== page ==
“For many were coming and going…and they had no leisure even to eat.” That’s Mark writing in our Gospel this morning, nearly 2,000 years ago. An apt description of our lives today, for many of us. Too busy…too preoccupied with what comes next to take a break…sometimes even to eat – going from one activity to the next. Taking care of children, providing care for family and loved ones with special needs – can often be round the clock commitments. Beyond that, technology makes it harder than ever to step away from our day to day obligations.
The bustle and busyness of our lives reshape our priorities. Perhaps not consciously, but overall in an even, deliberate way. We’re preoccupied, consumed with material possessions, hanging on to things and neglecting people and relationships. Stop and think about it. What happens if we as Christians become too busy to gather together as people of faith. Don’t kid yourself, it’s happening already. And has been for a long time.
Jesus offers us a cautionary word. We all need times when we stop what we’re doing – including things we do together as the Church. Time to re-form ourselves; to reflect on who we are, apart from the crowd, as individuals. But time together here for worship is critical to our mission and understanding of what it means to be the church, to be the Body of Christ. God finds us and reveals himself in each moment, and as Christians we learn to pay attention to God’s presence in our lives. We gather each week for time to replenish ourselves – through the Sacrament, God’s meal and God’s Word…and as a Family that cares for one another despite our differences.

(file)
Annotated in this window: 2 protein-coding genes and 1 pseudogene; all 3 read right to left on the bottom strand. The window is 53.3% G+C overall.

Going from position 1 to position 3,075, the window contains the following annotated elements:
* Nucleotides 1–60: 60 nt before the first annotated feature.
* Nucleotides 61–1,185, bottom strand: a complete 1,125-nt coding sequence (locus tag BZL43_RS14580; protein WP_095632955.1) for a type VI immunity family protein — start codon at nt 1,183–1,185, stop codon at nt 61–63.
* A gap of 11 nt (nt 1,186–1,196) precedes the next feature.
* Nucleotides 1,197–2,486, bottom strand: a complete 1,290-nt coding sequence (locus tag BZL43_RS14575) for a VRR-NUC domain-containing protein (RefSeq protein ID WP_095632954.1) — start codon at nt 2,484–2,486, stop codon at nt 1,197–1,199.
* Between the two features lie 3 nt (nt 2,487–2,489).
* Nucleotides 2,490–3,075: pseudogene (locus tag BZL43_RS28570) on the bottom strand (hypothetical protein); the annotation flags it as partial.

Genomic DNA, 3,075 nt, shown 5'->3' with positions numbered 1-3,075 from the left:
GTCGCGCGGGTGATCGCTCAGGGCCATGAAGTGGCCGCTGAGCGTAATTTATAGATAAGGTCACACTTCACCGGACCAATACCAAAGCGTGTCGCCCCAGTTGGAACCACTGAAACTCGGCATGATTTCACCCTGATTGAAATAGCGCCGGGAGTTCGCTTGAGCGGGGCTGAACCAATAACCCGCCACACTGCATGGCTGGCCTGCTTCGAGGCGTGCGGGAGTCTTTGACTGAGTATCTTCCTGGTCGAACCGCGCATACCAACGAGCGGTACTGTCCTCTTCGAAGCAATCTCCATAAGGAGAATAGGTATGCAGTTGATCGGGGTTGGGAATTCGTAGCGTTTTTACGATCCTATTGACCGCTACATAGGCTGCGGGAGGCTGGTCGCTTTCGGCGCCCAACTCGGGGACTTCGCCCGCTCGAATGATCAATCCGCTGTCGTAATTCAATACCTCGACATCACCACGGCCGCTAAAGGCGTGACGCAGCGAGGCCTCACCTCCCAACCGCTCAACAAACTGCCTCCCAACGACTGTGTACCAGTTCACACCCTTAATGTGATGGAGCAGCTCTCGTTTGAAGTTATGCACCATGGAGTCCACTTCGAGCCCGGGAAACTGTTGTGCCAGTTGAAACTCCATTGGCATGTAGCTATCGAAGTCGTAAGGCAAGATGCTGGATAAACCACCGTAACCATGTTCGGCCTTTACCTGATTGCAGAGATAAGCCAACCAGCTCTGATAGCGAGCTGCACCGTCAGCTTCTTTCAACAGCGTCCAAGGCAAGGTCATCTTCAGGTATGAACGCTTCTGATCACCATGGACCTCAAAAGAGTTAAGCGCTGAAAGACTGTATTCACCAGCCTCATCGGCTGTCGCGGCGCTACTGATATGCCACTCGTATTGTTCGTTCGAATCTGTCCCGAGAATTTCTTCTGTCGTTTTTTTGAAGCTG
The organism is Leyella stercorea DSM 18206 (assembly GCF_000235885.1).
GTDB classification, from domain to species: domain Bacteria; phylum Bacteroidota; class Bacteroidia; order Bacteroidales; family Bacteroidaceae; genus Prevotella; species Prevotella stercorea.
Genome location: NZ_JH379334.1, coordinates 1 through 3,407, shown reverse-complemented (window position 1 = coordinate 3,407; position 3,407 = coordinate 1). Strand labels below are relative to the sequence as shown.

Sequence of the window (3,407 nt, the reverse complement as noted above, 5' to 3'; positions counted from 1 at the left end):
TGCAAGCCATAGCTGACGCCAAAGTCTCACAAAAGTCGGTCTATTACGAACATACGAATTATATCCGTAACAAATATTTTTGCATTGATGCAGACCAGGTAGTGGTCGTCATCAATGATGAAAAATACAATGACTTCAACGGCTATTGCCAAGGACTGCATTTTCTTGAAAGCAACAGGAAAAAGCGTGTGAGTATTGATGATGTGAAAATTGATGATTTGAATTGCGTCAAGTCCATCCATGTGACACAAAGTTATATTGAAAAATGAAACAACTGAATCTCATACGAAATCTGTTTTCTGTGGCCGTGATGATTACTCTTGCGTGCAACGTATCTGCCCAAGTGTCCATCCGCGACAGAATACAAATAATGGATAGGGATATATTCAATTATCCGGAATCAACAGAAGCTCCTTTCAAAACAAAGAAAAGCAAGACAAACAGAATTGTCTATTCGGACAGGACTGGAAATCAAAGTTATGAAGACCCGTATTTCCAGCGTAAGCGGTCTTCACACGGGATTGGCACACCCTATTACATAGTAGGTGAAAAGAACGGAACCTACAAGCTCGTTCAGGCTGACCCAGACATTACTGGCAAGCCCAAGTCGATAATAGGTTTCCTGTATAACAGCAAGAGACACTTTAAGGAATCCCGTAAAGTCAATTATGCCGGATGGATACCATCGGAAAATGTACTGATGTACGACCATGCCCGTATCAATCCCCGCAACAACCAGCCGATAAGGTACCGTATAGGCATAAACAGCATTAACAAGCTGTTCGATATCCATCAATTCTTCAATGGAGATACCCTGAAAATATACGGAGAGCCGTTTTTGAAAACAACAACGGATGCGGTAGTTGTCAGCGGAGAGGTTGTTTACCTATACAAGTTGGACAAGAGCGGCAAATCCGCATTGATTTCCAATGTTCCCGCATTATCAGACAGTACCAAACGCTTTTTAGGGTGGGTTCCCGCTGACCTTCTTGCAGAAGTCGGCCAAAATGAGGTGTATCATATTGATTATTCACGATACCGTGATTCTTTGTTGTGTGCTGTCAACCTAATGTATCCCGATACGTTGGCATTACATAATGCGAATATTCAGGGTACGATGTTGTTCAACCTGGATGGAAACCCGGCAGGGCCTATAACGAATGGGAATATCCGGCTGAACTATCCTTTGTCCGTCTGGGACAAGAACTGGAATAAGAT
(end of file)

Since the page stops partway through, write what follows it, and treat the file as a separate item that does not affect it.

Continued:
In our readings this morning, God offers us the space that we need. The shepherd restores us – prepares a table – and satisfies us. Jeremiah highlights for us how God [as shepherd] is distinct from other shepherds. God enfolds and embraces us – and we see this again described in Paul’s letter to the Ephesians. With God believers aren’t strangers, but “citizens with the saints” and members together of God’s house.
We grow together, as one people, with God dwelling in us into a body, united in our baptism and through Christ’s sacrifice on the cross. Jesus teaches us, feeds us, and heals us, just as he did with the disciples in our Gospel this morning. He calls us with compassion from the crowd to community. Make no mistake, there is a distinction to note between crowd and community. Crowds gather people in their anonymity with no connection – while communities gather with a common mission to provide for one another. Jesus sees us as we are – assuring us that we are enough – and he invites us into relationship with him, and with each other as a community.
Our worship life creates and strengthens our relationship as a community of Faith. The Holy Spirit gathers us, and calls us from different places to participate in this Family of Faith. Each week, we hear God’s word, the proclamation of the Gospel; and we offer our gifts to Christ’s mission of the church through the ministries of this congregation. We comfort and console one another, sharing joys, concerns and prayers for hope and for healing. We practice hospitality where all are welcome, and all are fed by a common meal that invites inclusivity and unity that is created by our baptism into the communion of faith. And we’re sent as one people into a community to care for a broken world, as people of God, as the Body of Christ. No need for endless searching… God is with us. God finds us where we are – revealed in the public spaces of our lives – as we live in witness to the hope and healing of Christ’s resurrection. Amen.